Kickapoo Surface-Water and Land Use Impacts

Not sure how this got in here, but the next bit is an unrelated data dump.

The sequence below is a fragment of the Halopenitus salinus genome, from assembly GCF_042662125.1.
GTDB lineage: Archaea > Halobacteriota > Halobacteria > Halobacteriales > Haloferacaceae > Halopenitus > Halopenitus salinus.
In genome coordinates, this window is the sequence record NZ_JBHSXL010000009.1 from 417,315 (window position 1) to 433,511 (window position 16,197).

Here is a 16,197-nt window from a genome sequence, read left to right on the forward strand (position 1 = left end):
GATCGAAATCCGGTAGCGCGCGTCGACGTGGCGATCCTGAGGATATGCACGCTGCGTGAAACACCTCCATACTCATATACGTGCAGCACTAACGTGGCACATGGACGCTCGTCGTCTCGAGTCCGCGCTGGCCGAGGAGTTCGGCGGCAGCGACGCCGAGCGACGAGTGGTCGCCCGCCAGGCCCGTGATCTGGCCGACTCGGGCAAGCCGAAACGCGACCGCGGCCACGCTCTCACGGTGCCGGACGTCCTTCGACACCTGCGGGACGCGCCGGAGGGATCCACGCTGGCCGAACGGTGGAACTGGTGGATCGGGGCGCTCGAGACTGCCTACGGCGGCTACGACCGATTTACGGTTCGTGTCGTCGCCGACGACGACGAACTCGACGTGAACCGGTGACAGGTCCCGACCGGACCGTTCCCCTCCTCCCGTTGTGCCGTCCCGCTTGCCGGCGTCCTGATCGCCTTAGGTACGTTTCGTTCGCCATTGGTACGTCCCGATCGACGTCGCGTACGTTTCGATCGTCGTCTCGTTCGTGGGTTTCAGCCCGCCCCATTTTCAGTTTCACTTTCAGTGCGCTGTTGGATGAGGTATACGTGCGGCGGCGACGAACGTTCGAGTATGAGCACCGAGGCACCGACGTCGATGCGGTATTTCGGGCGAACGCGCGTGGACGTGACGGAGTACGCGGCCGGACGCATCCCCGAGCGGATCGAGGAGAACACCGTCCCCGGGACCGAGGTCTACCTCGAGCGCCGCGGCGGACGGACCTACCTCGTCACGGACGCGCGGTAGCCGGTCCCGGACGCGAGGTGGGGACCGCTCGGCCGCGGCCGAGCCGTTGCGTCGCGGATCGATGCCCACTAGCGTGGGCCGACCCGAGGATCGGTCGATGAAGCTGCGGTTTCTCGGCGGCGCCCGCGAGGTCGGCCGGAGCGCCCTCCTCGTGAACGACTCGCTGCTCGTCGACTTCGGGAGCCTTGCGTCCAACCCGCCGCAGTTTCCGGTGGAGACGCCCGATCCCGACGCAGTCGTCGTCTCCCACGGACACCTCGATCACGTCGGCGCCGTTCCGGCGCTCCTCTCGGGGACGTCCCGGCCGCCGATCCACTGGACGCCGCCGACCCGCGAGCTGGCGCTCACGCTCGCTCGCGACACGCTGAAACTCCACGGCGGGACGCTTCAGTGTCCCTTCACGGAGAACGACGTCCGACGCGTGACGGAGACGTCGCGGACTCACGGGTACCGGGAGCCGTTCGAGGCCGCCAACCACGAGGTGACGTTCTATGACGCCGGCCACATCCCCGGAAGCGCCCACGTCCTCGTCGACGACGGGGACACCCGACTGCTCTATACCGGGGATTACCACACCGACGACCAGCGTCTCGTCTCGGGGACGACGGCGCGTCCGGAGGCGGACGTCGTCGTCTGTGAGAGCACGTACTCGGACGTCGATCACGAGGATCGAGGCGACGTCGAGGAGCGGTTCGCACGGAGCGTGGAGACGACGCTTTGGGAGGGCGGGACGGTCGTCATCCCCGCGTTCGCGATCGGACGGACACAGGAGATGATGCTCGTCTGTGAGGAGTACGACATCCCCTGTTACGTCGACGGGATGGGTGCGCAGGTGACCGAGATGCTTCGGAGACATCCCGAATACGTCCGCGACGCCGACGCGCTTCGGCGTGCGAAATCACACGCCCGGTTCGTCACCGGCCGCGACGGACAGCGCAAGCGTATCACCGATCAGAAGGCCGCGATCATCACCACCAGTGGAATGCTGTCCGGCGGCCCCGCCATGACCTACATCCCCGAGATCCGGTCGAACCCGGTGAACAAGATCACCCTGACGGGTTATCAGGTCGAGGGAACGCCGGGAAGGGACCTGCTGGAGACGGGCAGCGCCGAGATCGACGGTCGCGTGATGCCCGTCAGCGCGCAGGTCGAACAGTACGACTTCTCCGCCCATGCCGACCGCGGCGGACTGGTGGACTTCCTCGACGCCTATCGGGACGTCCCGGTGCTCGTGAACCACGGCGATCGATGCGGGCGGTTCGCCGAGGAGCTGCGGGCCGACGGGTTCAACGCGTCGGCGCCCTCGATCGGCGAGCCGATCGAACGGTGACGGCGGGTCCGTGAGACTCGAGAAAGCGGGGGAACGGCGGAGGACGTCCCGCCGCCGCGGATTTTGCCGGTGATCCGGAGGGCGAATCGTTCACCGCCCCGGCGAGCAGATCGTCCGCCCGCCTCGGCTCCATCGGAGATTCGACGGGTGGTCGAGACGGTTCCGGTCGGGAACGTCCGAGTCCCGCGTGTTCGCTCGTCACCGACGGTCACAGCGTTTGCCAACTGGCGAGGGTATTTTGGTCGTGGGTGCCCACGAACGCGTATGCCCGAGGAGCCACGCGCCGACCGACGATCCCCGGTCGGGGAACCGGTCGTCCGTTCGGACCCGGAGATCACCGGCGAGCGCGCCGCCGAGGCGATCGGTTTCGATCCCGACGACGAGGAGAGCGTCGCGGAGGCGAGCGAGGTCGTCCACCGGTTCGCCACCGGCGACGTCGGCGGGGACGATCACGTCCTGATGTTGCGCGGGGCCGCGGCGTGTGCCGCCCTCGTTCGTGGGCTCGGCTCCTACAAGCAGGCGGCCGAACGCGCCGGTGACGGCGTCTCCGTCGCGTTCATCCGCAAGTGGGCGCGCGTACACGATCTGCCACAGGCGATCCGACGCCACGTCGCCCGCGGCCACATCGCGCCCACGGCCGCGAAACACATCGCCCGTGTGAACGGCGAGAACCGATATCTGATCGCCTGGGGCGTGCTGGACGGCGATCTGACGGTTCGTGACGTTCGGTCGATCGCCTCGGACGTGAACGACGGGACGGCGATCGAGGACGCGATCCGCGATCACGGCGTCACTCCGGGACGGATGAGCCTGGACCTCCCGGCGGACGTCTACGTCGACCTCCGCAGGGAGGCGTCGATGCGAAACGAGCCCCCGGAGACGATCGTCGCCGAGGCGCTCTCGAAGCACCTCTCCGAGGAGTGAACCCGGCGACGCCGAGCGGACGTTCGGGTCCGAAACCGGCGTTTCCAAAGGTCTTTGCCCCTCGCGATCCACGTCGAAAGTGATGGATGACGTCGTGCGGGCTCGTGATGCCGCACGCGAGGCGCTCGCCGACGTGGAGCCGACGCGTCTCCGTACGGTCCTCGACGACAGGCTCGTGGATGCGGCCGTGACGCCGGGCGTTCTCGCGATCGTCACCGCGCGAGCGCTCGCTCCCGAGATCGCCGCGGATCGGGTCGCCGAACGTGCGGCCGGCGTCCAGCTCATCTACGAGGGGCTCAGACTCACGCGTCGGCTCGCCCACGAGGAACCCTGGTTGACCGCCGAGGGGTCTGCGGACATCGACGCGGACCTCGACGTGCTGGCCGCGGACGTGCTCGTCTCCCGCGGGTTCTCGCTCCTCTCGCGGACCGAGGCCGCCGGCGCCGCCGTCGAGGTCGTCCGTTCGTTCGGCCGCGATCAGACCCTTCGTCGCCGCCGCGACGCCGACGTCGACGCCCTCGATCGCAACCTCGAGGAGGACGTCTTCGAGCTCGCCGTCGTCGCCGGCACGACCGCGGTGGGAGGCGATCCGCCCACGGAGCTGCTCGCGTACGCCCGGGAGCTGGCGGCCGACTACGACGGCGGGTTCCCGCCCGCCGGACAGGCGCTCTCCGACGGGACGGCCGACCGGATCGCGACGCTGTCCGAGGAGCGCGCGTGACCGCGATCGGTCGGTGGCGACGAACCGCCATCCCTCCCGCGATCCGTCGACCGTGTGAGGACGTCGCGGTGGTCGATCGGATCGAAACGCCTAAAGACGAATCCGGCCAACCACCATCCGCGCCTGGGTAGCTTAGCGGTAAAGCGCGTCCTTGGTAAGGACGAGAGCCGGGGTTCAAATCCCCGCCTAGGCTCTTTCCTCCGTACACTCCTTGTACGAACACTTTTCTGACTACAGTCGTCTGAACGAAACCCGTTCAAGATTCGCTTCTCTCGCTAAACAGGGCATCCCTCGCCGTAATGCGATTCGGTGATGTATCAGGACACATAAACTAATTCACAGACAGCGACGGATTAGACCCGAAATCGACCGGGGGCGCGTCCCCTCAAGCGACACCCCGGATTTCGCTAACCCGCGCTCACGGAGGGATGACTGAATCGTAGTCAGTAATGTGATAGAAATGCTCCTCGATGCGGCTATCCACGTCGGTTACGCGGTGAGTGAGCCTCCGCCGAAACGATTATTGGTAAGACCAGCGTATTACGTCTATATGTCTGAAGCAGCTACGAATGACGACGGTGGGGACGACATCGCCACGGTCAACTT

On behalf of the Native American Rights Fund, SSP&A investigated impacts of watershed land use and conservation practices on the surface water supply for the Kickapoo Tribe of Indians in Northeast Kansas. Land use changes, including construction of ponds, sediment and flood-water control structures and application of Best Management Practices to agricultural and range land, were evaluated with respect to their impact on runoff that would otherwise be available to the Tribe in the Delaware River. SSP&A conducted hydrologic and climate analyses to characterize variations in runoff over the past several decades, GIS analyses to characterize land use changes, and crop analyses to assess changes in watershed water demand. These analyses indicated that agricultural conservation measures, while advantageous for crop production, had resulted in the retention and consumptive use of water on croplands, with a consequent reduction of runoff to surface water and reduction of water available at the Tribal point of diversion. The analyses provided motivation for negotiations over water uses within the watershed and discussions over identification and funding of alternate water supplies to ensure adequate water availabilty for the Kickapoo Tribe.